Effective Copywriting 2 – Embedded Commands, Visualising Your Customer & Logical Justification

Embedded Commands

One of the key techniques we can employ is drawn from NLP, or Neuro-Linguistic Programming. At first sight, it might appear amazingly unsubtle, but there’s more to it than meets the eye.

Have you ever read a sales letter and wondered why some words were underlined or in bold? Of course, it’s for emphasis, but it can seem a bit haphazard at times. Have you ever wondered why the lines in a letter sometimes seem to be cut short? Well, it might be bad design or poor proofreading, but there is another reason.

What the copywriter has done, or attempted to do, is ’embed’ commands within the copy. Once again, the writer has tried to engage your subconscious, to embed or hide instructions within the copy that your conscious mind doesn’t register, but which your much more subtle subconscious mind will record and file away. Because the words are underlined, in bold or in capitals (’embedded commands’), the subconscious brain assigns them greater importance.

Your subconscious also constantly looks for patterns, including language patterns, so it assembles these apparently random words and phrases into meaningful commands. Of course, they were never really random. When you begin to assemble them in sequences or groups, they do start to make sense, and your subconscious can easily make sense of them, often without bothering to make you ‘aware’ of the fact.

And yet, the commands that your subconscious has taken onboard will have a significant effect on your buying decision. After all, what commands might you expect to find in a sales letter? Here’s a brief example:

… buy my manual or go on to buy loads more books and courses, what you’re investing in could hardly be more worthwhile. Your future belongs to you. You just have to choose what you’re going to do with it.

Do you want personal success, financial success and the knowledge that it’s all yours because you’ve helped other people to success as well?

You’re investing for other people.

Still not convinced? Remember how I showed you how helping other people and helping yourself can be in perfect harmony, and how so few people…’

So, the embedded commands in that sales letter will actually run together in the reader’s mind as a sentence that reads: ‘Buy my manual: choose personal success, financial success, in perfect harmony’.

As we said, it can look quite crude, but it works.

Visualising Your Customer

There are two very good reasons for having a clear image of our target customer in our minds.

Firstly, we have to know we’re aiming our product at the right people

Secondly, we need to be speaking their language

Aiming at the right people comes down to market research and, if we’re lucky, to choosing the types of people we’d prefer to deal with.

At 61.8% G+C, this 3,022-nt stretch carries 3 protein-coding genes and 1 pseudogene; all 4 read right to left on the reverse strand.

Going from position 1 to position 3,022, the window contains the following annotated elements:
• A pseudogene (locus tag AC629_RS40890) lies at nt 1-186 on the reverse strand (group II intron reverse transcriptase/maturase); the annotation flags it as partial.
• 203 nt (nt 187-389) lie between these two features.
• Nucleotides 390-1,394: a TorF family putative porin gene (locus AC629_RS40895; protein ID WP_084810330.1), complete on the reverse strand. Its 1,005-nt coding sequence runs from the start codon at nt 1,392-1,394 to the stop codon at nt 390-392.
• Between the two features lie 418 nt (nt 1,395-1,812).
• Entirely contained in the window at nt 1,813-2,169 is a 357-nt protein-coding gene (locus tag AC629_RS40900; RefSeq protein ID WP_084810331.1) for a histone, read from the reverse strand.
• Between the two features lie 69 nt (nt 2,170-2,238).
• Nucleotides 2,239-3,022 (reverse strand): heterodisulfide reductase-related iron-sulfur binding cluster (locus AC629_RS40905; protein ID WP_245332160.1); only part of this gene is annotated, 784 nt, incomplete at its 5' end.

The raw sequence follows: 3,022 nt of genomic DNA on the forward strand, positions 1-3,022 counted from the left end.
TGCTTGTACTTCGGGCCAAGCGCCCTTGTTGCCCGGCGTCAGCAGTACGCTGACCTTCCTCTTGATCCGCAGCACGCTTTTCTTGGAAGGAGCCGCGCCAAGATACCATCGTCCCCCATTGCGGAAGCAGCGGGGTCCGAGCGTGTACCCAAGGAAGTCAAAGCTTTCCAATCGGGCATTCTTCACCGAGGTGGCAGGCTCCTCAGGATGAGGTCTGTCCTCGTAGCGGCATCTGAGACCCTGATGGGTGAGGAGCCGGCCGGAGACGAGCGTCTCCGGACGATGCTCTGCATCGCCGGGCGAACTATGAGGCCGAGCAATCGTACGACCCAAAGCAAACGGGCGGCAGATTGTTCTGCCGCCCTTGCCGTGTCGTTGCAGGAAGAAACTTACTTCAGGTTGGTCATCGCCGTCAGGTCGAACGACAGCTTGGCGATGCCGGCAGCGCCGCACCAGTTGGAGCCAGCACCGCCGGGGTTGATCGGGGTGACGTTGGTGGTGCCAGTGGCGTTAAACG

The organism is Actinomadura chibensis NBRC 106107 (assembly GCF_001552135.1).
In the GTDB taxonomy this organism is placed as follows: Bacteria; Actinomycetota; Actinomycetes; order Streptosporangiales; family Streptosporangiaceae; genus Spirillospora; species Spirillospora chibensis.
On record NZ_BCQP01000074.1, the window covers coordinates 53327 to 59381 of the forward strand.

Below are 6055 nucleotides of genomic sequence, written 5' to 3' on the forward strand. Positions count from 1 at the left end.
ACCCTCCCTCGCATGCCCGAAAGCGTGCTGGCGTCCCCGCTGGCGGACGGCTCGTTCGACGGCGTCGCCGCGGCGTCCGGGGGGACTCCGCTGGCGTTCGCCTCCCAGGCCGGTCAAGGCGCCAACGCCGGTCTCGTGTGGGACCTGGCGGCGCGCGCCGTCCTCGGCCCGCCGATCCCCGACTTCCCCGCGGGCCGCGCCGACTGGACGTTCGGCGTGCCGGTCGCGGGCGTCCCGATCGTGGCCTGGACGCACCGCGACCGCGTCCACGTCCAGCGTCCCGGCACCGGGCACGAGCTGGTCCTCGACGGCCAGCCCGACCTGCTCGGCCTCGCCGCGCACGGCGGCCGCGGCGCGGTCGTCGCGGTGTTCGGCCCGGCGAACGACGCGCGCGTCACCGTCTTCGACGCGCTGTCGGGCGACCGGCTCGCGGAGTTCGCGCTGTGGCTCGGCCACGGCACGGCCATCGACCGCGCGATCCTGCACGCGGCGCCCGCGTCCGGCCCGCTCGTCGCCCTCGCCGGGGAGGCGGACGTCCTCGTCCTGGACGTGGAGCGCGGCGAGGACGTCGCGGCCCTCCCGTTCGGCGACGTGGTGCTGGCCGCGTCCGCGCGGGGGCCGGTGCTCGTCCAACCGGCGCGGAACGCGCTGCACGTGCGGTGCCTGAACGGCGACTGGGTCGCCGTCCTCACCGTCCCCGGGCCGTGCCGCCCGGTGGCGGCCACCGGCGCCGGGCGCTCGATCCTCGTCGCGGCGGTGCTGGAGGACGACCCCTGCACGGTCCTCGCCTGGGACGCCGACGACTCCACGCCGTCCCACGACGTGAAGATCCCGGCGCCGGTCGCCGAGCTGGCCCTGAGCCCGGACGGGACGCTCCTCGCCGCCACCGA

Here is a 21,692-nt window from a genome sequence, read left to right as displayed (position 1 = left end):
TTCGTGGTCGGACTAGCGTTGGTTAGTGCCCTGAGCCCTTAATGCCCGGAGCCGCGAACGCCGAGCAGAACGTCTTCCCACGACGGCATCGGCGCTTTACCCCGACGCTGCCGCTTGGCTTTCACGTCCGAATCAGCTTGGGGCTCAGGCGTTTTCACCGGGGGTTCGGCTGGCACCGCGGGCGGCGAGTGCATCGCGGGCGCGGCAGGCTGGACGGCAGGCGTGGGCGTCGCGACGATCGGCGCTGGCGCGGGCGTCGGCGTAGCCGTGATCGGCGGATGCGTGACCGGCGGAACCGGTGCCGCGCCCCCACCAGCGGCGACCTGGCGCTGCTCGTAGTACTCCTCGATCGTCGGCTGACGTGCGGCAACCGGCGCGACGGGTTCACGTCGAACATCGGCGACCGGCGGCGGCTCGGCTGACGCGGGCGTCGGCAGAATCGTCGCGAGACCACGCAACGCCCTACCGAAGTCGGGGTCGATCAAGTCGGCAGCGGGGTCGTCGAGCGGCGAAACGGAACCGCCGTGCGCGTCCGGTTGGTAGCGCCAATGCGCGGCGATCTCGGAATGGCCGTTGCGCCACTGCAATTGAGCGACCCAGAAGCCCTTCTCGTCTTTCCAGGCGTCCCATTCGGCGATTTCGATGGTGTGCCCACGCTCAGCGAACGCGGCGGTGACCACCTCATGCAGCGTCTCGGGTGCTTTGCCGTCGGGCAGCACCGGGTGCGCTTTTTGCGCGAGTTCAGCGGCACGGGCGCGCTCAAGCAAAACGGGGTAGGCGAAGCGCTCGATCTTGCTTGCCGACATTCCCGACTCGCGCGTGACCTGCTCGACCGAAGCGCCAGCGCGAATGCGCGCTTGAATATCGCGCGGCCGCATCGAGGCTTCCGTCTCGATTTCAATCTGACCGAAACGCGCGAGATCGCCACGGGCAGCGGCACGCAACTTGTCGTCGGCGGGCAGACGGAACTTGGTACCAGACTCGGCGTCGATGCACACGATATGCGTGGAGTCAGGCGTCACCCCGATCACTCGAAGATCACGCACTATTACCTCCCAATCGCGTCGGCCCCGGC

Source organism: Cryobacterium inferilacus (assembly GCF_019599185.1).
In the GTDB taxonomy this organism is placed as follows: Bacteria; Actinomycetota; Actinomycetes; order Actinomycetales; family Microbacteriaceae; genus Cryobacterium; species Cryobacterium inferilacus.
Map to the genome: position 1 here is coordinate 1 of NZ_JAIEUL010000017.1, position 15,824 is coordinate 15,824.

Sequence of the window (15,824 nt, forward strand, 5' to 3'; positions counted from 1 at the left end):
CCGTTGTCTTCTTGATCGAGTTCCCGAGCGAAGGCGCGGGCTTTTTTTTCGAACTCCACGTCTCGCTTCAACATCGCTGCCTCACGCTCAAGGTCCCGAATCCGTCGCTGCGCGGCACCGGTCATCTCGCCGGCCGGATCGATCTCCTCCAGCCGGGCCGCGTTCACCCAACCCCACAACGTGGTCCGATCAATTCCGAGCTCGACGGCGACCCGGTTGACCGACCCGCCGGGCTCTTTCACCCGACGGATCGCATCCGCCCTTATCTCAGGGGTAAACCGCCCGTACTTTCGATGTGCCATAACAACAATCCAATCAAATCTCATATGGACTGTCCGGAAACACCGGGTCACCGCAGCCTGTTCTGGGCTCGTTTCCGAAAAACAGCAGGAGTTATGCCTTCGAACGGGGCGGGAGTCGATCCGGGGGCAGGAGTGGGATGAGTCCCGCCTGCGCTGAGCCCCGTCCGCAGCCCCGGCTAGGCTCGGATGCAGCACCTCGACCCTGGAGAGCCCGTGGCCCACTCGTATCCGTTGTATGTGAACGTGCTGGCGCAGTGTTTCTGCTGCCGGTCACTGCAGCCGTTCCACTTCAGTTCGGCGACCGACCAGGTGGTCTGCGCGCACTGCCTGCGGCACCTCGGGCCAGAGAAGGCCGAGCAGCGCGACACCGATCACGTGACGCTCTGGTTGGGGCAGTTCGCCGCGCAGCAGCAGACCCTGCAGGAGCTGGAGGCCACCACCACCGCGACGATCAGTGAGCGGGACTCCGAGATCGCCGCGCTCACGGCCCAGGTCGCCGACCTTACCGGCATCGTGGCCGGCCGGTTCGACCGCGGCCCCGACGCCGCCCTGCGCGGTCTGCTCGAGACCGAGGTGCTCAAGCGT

Speaking your prospects’ language involves a lot of listening first of all. If we’re marketing to a particular niche, it’s very likely to have a language and a set of acronyms all its own. Property investors have their own jargon, just as football fans and classical musicians do. If in doubt, use ‘plain English’, but you’ll sound much more authentic and plausible when you’ve mastered the appropriate vocabulary. Don’t use slang (and watch your punctuation) if your target market is English professors, and don’t be imprecise if you’re addressing professional physicists.

It’s a good idea to read the publications your target prospects read and copy their literary style. Just one warning: some of the simplest-looking writing is actually the hardest to pull off. For instance, The Sun employs some of the most highly skilled journalists around, and for good reason.

The Logical Justification

We’ve already said you need a picture in your head of the person you’re ‘speaking to’ with your copy. And that’s quite true, because, as we’ve said, all buying decisions are made by people.

But it’s also true that a lot of buying decisions have to be justified to an employer, business partner, accountant or spouse. Even those that aren’t may have to be justified later by a more logical analysis. Thus, it pays to equip your customer with the ammunition he or she needs to back up their decision, if only to themselves. Of course, you should never sell anything that your customer will seriously regret buying, which means you need to either have a very cheap product that’s neither here nor there in the great (accountants’) scheme of things, or you should be selling appropriate and excellent products or services. That way, your customer should have no difficulty when it comes to justifying his or her purchase.

So, while you will use emotion to persuade your prospect to buy, because it’s by far the most effective way to do it, you should also try to give them a ‘logical’ reason not to change their mind. Facts, figures, efficiency savings, safety, current media obsessions, potential earnings and even the realistic chance of turning dreams into reality can all be represented as logical justification. You might not get the last of those past a committee, but it can work with real people.

What logical justification(s) could you give to your prospects to help them ‘justify’ buying your products?